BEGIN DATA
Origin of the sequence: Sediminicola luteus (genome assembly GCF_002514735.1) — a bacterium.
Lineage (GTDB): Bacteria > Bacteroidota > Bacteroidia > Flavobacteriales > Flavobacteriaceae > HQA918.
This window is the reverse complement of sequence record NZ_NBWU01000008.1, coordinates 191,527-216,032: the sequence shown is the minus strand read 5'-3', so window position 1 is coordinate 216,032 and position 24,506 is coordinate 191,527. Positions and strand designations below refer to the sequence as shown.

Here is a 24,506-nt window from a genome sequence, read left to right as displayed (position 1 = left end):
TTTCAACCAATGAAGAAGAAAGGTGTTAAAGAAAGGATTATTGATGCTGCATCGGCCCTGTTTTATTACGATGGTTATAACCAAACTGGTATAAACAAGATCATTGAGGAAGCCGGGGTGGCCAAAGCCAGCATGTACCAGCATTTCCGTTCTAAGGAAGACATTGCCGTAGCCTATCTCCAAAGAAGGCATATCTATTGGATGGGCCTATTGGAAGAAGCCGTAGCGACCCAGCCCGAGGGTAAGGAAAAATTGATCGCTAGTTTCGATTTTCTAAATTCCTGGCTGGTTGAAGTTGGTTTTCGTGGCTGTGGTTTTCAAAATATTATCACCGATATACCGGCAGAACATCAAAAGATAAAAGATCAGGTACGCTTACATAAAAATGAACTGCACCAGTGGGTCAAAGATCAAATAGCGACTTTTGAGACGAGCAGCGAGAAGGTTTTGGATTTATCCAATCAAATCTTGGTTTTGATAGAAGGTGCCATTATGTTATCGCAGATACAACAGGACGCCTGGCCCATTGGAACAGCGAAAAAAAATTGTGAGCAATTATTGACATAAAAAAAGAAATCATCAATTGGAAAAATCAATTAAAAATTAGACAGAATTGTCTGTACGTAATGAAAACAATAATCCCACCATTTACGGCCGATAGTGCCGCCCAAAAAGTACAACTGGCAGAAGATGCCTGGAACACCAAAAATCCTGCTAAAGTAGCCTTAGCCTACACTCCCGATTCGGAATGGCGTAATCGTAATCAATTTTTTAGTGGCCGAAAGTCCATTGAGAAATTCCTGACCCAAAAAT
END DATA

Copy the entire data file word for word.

Origin of the sequence: Sediminicola luteus (genome assembly GCF_002514735.1) — a bacterium.
Lineage (GTDB): Bacteria > Bacteroidota > Bacteroidia > Flavobacteriales > Flavobacteriaceae > HQA918.
This window is the reverse complement of sequence record NZ_NBWU01000008.1, coordinates 191,527-216,032: the sequence shown is the minus strand read 5'-3', so window position 1 is coordinate 216,032 and position 24,506 is coordinate 191,527. Positions and strand designations below refer to the sequence as shown.

Here is a 24,506-nt window from a genome sequence, read left to right as displayed (position 1 = left end):
TTTCAACCAATGAAGAAGAAAGGTGTTAAAGAAAGGATTATTGATGCTGCATCGGCCCTGTTTTATTACGATGGTTATAACCAAACTGGTATAAACAAGATCATTGAGGAAGCCGGGGTGGCCAAAGCCAGCATGTACCAGCATTTCCGTTCTAAGGAAGACATTGCCGTAGCCTATCTCCAAAGAAGGCATATCTATTGGATGGGCCTATTGGAAGAAGCCGTAGCGACCCAGCCCGAGGGTAAGGAAAAATTGATCGCTAGTTTCGATTTTCTAAATTCCTGGCTGGTTGAAGTTGGTTTTCGTGGCTGTGGTTTTCAAAATATTATCACCGATATACCGGCAGAACATCAAAAGATAAAAGATCAGGTACGCTTACATAAAAATGAACTGCACCAGTGGGTCAAAGATCAAATAGCGACTTTTGAGACGAGCAGCGAGAAGGTTTTGGATTTATCCAATCAAATCTTGGTTTTGATAGAAGGTGCCATTATGTTATCGCAGATACAACAGGACGCCTGGCCCATTGGAACAGCGAAAAAAAATTGTGAGCAATTATTGACATAAAAAAAGAAATCATCAATTGGAAAAATCAATTAAAAATTAGACAGAATTGTCTGTACGTAATGAAAACAATAATCCCACCATTTACGGCCGATAGTGCCGCCCAAAAAGTACAACTGGCAGAAGATGCCTGGAACACCAAAAATCCTGCTAAAGTAGCCTTAGCCTACACTCCCGATTCGGAATGGCGTAATCGTAATCAATTTTTTAGTGGCCGAAAGTCCATTGAGAAATTCCTGACCCAAAAAT